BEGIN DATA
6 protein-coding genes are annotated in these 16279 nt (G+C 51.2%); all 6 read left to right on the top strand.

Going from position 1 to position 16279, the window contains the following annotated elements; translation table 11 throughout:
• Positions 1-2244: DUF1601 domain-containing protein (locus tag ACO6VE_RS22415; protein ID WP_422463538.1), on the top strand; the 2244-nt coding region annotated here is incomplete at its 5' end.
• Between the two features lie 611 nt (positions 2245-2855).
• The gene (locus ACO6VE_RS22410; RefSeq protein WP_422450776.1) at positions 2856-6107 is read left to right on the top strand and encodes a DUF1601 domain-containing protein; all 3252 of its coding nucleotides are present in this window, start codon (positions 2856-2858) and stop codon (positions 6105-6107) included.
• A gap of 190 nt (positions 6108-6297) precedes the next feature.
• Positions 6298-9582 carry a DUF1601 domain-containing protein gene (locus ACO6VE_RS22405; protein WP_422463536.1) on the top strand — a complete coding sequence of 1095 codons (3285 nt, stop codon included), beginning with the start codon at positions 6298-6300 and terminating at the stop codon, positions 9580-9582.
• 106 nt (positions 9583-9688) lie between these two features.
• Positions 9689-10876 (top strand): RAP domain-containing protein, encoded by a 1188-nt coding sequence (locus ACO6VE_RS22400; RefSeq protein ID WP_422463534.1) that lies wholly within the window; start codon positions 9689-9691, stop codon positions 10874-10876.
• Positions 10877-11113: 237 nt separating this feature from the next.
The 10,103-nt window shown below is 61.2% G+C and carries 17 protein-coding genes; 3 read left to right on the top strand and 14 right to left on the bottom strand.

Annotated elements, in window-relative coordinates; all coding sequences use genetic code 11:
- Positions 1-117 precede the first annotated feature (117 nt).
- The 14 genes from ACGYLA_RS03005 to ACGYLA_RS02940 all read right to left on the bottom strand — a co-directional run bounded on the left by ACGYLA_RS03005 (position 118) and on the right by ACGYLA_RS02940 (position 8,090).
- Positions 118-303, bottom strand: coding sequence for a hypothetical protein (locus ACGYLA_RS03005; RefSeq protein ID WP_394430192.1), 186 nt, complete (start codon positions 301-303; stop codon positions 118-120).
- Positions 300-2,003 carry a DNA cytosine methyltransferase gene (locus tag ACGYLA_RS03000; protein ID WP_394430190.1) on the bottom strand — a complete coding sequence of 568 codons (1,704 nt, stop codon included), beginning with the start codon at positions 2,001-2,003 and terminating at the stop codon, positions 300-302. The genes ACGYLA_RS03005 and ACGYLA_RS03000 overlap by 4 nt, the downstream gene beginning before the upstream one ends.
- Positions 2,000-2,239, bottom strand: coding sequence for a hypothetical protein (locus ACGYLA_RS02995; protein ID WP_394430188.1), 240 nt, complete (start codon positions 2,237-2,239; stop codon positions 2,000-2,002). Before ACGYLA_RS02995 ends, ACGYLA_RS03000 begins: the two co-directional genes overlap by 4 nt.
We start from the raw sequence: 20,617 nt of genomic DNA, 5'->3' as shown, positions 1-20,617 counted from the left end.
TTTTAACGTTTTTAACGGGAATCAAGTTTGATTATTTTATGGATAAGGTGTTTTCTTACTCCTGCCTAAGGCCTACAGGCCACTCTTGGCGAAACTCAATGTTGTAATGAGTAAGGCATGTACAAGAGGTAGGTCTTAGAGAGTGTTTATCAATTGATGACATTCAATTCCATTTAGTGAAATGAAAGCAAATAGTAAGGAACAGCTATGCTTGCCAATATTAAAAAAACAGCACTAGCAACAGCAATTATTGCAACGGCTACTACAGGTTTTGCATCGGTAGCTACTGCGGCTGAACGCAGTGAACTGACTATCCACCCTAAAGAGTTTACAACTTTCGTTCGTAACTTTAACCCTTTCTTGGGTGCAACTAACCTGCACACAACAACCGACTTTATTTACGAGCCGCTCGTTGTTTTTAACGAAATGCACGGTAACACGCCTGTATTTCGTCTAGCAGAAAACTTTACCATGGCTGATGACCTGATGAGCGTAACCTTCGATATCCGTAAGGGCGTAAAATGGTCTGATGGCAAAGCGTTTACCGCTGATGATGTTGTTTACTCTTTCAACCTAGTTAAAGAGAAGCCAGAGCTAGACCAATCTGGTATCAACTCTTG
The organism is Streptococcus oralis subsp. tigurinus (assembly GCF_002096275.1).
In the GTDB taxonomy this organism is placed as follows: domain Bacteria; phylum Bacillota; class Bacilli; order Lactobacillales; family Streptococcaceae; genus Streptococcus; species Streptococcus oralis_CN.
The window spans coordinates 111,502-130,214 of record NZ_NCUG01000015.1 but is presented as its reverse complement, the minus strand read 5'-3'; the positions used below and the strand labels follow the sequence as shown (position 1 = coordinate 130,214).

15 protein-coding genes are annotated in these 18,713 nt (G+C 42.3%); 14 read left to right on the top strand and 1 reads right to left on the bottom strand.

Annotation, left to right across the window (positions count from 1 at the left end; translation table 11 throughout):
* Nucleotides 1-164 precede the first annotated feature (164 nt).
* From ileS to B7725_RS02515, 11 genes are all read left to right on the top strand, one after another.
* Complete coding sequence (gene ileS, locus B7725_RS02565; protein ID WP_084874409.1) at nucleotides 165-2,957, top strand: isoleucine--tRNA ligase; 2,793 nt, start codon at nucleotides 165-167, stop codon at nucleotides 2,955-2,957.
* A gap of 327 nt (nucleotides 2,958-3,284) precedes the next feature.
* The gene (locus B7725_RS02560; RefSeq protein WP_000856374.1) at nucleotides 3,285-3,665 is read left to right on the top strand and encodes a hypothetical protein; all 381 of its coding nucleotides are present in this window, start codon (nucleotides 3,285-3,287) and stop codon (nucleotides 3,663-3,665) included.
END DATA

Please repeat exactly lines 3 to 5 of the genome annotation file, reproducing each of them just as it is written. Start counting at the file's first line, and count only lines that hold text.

• Positions 1-2244: DUF1601 domain-containing protein (locus tag ACO6VE_RS22415; protein ID WP_422463538.1), on the top strand; the 2244-nt coding region annotated here is incomplete at its 5' end.
• Between the two features lie 611 nt (positions 2245-2855).
• The gene (locus ACO6VE_RS22410; RefSeq protein WP_422450776.1) at positions 2856-6107 is read left to right on the top strand and encodes a DUF1601 domain-containing protein; all 3252 of its coding nucleotides are present in this window, start codon (positions 2856-2858) and stop codon (positions 6105-6107) included.